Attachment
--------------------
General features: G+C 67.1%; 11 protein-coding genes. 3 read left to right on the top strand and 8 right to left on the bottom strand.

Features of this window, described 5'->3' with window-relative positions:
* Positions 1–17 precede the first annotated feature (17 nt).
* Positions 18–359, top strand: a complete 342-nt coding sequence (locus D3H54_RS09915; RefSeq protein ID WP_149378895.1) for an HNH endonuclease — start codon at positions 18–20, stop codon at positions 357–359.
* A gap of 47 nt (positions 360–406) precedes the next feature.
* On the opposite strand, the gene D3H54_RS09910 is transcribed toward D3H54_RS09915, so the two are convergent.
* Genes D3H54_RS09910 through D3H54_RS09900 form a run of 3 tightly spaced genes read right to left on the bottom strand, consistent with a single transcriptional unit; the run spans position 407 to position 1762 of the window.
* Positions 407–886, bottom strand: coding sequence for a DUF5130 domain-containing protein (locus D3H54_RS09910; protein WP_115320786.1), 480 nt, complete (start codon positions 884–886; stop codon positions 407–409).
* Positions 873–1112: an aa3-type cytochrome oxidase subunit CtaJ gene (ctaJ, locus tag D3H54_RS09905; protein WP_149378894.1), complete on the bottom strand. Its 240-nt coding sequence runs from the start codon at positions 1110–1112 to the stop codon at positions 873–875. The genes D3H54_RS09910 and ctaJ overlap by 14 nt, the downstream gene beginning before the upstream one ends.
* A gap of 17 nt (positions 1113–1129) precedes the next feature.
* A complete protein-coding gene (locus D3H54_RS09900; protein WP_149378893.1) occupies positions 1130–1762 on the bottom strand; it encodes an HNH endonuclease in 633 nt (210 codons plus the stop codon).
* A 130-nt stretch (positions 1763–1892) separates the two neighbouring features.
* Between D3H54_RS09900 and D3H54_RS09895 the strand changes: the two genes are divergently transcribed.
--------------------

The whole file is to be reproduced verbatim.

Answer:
General features: G+C 67.1%; 11 protein-coding genes. 3 read left to right on the top strand and 8 right to left on the bottom strand.

Features of this window, described 5'->3' with window-relative positions:
* Positions 1–17 precede the first annotated feature (17 nt).
* Positions 18–359, top strand: a complete 342-nt coding sequence (locus D3H54_RS09915; RefSeq protein ID WP_149378895.1) for an HNH endonuclease — start codon at positions 18–20, stop codon at positions 357–359.
* A gap of 47 nt (positions 360–406) precedes the next feature.
* On the opposite strand, the gene D3H54_RS09910 is transcribed toward D3H54_RS09915, so the two are convergent.
* Genes D3H54_RS09910 through D3H54_RS09900 form a run of 3 tightly spaced genes read right to left on the bottom strand, consistent with a single transcriptional unit; the run spans position 407 to position 1762 of the window.
* Positions 407–886, bottom strand: coding sequence for a DUF5130 domain-containing protein (locus D3H54_RS09910; protein WP_115320786.1), 480 nt, complete (start codon positions 884–886; stop codon positions 407–409).
* Positions 873–1112: an aa3-type cytochrome oxidase subunit CtaJ gene (ctaJ, locus tag D3H54_RS09905; protein WP_149378894.1), complete on the bottom strand. Its 240-nt coding sequence runs from the start codon at positions 1110–1112 to the stop codon at positions 873–875. The genes D3H54_RS09910 and ctaJ overlap by 14 nt, the downstream gene beginning before the upstream one ends.
* A gap of 17 nt (positions 1113–1129) precedes the next feature.
* A complete protein-coding gene (locus D3H54_RS09900; protein WP_149378893.1) occupies positions 1130–1762 on the bottom strand; it encodes an HNH endonuclease in 633 nt (210 codons plus the stop codon).
* A 130-nt stretch (positions 1763–1892) separates the two neighbouring features.
* Between D3H54_RS09900 and D3H54_RS09895 the strand changes: the two genes are divergently transcribed.